(Image from The Carnovsky Design Company, www.carnovsky.com)

The Colour Project

Research collaborators: Martin Hahn (SFU), Lyle Crawford (SFU)


Many years ago, I decided, perversely, to use colour as a test case for a theory of intentional representation. That was some time in the early 1990's — and I have yet to climb out of the (lovely) morass which is colour research. The story of colour is multi-faceted, complex, fast-paced—and there is always new and original, the latest twist on an already very twist-y story. Prime territory for any neurophilosopher.

Originally, Martin Hahn and I were to write a book together based upon the Spectral Theory of Colour. Many things happened. Chapters were written; I became ill and the project came to a halt; one day, my laptop with the only copy of the chapters on it, was stolen out of my bed in a home burglary (what are the chances?). In the interest of 'general recovery' (myself and the project as a whole) the plan is now simpler: To put together a series of essays on colour that covers the main topics of the book-that-disappeared. These papers include: Colour Vision from a Neuroethological Perspective (with Lyle Crawford); The Spectral Theory of Human Colour Vision (with Martin Hahn); The Development of Colour Perception in Children (with Jason Leardi); Colour Phenomenology—Coming Your Way in Two Parts (Chromatic and Colour Perception Proper).




MORE THAN MERE COLOURING: The Role of Spectral Information in Human Vision (In press. The British Journal of Philosophy of Science.)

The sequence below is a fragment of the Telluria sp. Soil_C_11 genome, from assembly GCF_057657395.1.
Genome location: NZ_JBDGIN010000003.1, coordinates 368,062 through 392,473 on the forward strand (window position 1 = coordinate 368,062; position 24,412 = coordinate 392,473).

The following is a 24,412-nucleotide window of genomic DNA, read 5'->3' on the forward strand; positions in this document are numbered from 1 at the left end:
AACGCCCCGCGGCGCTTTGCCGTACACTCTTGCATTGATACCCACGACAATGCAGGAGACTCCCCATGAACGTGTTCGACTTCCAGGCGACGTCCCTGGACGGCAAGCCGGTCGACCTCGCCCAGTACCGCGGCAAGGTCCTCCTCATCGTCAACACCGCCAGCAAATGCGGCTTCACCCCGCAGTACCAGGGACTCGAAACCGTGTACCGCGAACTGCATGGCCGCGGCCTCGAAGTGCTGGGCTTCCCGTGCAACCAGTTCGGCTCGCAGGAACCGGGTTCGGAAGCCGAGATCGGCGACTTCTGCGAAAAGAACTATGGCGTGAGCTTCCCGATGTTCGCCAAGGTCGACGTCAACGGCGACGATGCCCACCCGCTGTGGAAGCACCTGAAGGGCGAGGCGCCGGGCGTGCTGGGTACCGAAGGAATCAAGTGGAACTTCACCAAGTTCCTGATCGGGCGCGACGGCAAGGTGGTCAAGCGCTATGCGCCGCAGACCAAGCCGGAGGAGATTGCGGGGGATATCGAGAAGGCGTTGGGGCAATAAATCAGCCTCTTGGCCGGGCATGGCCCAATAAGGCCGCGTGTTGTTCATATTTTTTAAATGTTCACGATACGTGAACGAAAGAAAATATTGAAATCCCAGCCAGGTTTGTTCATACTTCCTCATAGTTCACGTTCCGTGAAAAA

Abstract. A common view in both philosophy and the vision sciences is that, in human vision, wavelength information is primarily ‘for’ colouring, for seeing surfaces and various media having colours. In this article we examine this assumption of ‘colour-for-colouring’. To motivate the need for an alternative theory, we begin with three major puzzles from neurophysiology, puzzles that are not explained by the standard theory. We then ask about the role of wavelength information in vision writ large. How might wavelength information be used by a monochromat, a dichromat and finally by a trichromatic primate with object vision? We suggest that there is no single ‘advantage’ to trichromaticity but a multiplicity, only one of which is the ability to see surfaces, etc. as having categorical colours. Instead, the human trichromatic retina exemplifies a scheme for a general encoding of wavelength information given the constraints imposed by high spatial-resolution object vision. Chromatic vision, like its’ partner, luminance vision, is primarily for seeing. Viewed this way, the ‘puzzles’ presented at the outset make perfect sense.

BLACK AND WHITE AND COLOUR. (Forthcoming in Phenomenology and the Neurophilosophy of Consciousness. Richard Brown, editor. Studies in Brain and Mind. Springer Verlag. Forthcoming. This paper is available in final draft form HERE. Please do not copy or quote.)